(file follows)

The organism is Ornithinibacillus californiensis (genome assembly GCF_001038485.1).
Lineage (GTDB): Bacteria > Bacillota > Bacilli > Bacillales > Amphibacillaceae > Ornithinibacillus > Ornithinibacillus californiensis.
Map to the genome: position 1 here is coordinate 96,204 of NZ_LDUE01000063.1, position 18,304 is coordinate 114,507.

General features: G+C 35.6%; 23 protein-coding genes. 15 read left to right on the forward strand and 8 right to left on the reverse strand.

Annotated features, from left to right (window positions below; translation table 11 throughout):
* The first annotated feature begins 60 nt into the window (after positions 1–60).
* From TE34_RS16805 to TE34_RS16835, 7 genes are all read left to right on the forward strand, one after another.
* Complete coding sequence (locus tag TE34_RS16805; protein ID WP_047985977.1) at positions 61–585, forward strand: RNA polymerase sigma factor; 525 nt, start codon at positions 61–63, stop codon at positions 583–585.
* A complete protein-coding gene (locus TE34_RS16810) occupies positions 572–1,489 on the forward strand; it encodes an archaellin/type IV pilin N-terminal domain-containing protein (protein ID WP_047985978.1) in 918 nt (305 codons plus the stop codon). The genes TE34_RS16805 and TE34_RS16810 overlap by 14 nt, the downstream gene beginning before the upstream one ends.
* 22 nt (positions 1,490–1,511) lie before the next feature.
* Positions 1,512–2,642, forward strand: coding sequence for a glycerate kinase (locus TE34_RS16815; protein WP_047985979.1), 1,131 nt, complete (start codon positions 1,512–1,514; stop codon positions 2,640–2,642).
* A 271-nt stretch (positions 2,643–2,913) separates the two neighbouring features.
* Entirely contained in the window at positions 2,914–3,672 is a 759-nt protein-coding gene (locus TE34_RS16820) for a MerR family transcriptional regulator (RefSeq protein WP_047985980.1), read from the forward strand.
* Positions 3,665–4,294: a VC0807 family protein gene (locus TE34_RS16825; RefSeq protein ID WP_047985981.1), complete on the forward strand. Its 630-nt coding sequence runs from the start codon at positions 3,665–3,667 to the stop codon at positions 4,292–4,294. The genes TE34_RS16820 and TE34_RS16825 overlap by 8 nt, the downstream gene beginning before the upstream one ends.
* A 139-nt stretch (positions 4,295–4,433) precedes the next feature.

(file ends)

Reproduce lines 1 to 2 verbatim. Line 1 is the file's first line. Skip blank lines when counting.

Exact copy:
The organism is Ornithinibacillus californiensis (genome assembly GCF_001038485.1).
Lineage (GTDB): Bacteria > Bacillota > Bacilli > Bacillales > Amphibacillaceae > Ornithinibacillus > Ornithinibacillus californiensis.